St. Francis' last "Testament" forbade commentaries on the "Rule of the Friars Minor," lest its provisions thereby be nullified, and yet it was subject to such interpretation from early days; most importantly, by papal bull, beginning in 1230, the year Francis was buried. As Gregory IX admitted in 1230, Francis commanded in his "Testament" that no one should say its words "should be understood in this way or that." Moreover, no one should seek a letter from the papacy about the subject Nonetheless, despite Francis' admittedly "single-hearted purpose," Gregory concluded that this commandment was not binding, since Francis could not obligate his equals--namely, the Franciscan brethren who governed the Order in his place (277). Accordingly, the history of the Order was marked by many such commentaries. Fortunately, these commentaries are a particularly valuable record of the Order's struggle to put the "Rule" into practice.
Three volumes are planned in the series. The first contains translations of the earliest commentaries; the second will include the commentaries of John Peckham and Peter John Olivi; the third, a commentary by Angelo of Clareno. This first volume includes four commentaries presented in chronological order: 1242, late 1250s, 1260s, 1280s. This gives the reader a sense for how much the practice of Franciscan poverty changed over the decades. The volume also includes very helpful appendices, reproducing the works most frequently cited in the commentaries. It will be most useful to English speakers without Latin, particularly to Franciscans meditating on their vocation.
Gregory IX himself began the process of interpretation in 1230, holding in Quo elongati that the first words of the Rule did not oblige the friars to observe all of Jesus' counsels. Its opening sentence, "The Rule and life of the Lesser Brothers is this: to observe the holy Gospel of our Lord Jesus Christ by living in obedience, without anything of their own, and in chastity" (277), had no general force. Only such counsels as were explicitly stated in the rule were binding on friars.
In 1241, the Order's governing body, the General Chapter, instructed each province to prepare a list of problems with the Rule. Answering for the Province of France were Alexander of Hales, the first and most famous theologian in the order at the time, together with two other important theologians, John of La Rochelle (Hales' successor), and Odo Rigaldus (MA 1242), a teacher of St. Bonaventure, together with Robert de La Bassée (Bascia). Hence the traditional title of the commentary, "The Commentary of the Four Masters." Reporting with these gentlemen in submitting comments on eleven of the twelve chapters of the rule, was Gaufredus, the custos of Paris. Flood has revised the traditional title because it is mildly inaccurate and an honorific; alas, that revision will probably cause confusion.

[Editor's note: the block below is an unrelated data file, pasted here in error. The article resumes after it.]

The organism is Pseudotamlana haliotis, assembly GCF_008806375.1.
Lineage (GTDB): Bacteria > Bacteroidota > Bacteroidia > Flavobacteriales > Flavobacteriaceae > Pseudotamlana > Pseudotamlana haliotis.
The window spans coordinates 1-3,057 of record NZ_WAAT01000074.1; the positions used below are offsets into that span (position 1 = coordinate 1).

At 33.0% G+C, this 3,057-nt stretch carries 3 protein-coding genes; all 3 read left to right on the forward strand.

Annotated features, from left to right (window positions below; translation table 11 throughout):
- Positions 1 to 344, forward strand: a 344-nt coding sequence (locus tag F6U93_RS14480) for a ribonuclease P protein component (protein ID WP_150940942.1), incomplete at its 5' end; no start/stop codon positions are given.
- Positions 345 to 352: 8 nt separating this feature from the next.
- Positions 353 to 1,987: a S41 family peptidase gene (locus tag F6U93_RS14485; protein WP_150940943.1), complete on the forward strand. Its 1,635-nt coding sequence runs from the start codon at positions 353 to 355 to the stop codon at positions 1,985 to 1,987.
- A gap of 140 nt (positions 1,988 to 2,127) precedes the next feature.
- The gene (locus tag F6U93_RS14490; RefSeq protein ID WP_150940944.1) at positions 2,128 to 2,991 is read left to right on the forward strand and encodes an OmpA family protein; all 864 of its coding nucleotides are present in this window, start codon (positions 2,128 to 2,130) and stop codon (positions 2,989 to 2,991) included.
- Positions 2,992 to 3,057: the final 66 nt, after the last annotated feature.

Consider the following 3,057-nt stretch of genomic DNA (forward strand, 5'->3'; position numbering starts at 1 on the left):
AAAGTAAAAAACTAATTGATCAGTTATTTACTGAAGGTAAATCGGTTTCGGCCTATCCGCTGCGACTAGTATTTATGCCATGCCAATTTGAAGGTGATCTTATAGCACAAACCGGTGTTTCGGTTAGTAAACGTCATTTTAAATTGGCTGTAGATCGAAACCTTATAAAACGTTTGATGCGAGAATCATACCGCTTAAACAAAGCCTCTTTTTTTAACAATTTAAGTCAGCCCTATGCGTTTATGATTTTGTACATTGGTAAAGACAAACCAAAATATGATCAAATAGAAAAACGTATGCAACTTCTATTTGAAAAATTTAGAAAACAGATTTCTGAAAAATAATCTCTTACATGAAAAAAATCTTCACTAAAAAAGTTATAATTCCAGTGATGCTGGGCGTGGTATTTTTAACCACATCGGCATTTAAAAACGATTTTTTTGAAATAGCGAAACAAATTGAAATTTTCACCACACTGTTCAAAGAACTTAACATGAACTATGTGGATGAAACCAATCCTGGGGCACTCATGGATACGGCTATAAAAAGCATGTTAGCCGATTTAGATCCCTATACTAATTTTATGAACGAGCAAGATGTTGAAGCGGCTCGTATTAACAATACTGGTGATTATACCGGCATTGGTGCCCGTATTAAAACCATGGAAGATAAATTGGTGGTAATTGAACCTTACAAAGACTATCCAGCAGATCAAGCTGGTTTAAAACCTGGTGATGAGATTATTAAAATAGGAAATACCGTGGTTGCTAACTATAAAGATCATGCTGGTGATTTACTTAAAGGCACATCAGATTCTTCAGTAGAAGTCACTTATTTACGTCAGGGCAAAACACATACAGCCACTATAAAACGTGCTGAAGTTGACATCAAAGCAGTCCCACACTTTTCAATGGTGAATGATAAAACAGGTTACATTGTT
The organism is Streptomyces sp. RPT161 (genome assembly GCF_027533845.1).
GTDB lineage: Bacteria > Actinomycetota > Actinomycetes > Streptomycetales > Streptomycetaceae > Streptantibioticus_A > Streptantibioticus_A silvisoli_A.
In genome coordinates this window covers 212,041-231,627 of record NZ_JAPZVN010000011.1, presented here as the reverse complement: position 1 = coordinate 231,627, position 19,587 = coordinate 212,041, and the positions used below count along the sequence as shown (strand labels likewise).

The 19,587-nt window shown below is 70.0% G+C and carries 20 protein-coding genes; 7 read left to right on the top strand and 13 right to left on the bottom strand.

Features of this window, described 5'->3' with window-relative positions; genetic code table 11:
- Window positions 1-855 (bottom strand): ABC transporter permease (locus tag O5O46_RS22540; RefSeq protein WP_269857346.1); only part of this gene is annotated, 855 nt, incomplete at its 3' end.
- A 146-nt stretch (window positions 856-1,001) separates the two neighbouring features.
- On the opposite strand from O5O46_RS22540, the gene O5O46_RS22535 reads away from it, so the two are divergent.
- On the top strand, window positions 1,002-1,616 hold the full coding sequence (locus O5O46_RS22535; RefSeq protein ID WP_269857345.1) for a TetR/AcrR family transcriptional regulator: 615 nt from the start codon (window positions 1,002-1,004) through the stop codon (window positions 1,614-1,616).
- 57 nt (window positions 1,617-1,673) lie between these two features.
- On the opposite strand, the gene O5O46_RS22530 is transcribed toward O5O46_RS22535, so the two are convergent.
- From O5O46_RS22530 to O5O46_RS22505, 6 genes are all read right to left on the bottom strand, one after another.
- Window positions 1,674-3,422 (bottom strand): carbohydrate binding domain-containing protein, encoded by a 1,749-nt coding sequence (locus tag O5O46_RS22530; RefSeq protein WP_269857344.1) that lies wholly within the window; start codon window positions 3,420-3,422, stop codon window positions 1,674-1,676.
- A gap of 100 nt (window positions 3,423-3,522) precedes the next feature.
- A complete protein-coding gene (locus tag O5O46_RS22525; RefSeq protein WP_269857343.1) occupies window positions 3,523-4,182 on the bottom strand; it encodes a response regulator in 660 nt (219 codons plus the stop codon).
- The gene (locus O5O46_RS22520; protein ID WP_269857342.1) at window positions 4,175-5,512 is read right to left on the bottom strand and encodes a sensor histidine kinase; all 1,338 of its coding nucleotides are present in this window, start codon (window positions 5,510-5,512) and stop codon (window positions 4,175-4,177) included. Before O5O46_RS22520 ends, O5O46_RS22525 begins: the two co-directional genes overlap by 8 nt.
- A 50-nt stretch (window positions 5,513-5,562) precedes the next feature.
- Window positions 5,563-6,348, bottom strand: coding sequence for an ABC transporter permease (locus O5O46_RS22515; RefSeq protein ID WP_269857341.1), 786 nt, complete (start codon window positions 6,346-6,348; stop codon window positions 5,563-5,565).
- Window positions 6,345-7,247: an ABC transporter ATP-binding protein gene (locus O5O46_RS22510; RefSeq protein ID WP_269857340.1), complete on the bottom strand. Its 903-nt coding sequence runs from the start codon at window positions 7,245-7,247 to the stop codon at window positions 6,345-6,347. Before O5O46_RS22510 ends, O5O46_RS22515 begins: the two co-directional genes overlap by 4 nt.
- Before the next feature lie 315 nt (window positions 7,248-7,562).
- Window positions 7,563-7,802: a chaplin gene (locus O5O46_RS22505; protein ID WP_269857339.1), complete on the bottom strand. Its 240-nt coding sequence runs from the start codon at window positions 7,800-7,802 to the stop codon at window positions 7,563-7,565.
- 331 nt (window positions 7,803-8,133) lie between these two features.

The Parisian masters do what they were asked to do, mostly they report problems: people do not agree about how far the head of the Order's authority to make administrative changes extends, what fasting involves, what friars are allowed to receive in exchange for their labor, whether wearing sandals requires a dispensation, and so on. Gregory IX's decision about the first chapter make it clear. But about the other chapters, there is disagreement, and the masters quite frequently appeal to the papacy to decide the disagreement. There is also some sensible advice about what it means to require poor clothes: they have be poor in price and appearance by the standards of the people among whom the friars live. And that is the general tenor or the piece: understand the rule as it would be understood by the friars' neighbors. On the whole, however, there is little advice. These gentlemen were asked to report problems. They report that they have done so honestly, which as far as one can tell is the case. Nonetheless, the editor, Fr. David Flood, OFM, judges that their report indicates that they did not "understand the Rule" (7). True, they continue the process of seeking further stipulation rather than using the document as a tool for self-examination. But that is not the task they were set.
The author of the second commentary, Hugh of Digne, esteemed the work of the "four masters" more highly than Flood and frequently cited their authority. Hugh also consulted with previous versions of the "Rule" and consulted with the oldest friars in order to determine what the early practice was and how the rule was originally understood. Since this research can never now be repeated, its results are a very valuable resource. Justifying his commentary, Hugh tells us that Francis did not intend to exclude explanations that clarified the truth.
Flood is deeply interested in the labor practices of the early friars. On this topic Hugh says that Francis wanted his brother to engage in manual labor and support themselves in the most modest of accommodations, using skills acquired before they became Franciscans. But Hugh adds that Francis' precept applied only in the early days and excused those involved in spiritual work. Since only clerics were admitted to the order after 1240, that was prudent.
As a diligent researcher should do, Hugh reports conflicting reports and often offers his opinion about which is more likely to be correct--thinking, for example, that friars should refrain not just from avarice but from any advice at all to new entrants about how to dispose of their property on entrance (51). In another example, some distinguish types of obedience and limit the duty of strict obedience to superiors to commands that embody the provisions of the rule. Others "do not accept this argument at all. Against it they oppose the very text of the Rule according to the common understanding of the words" (144).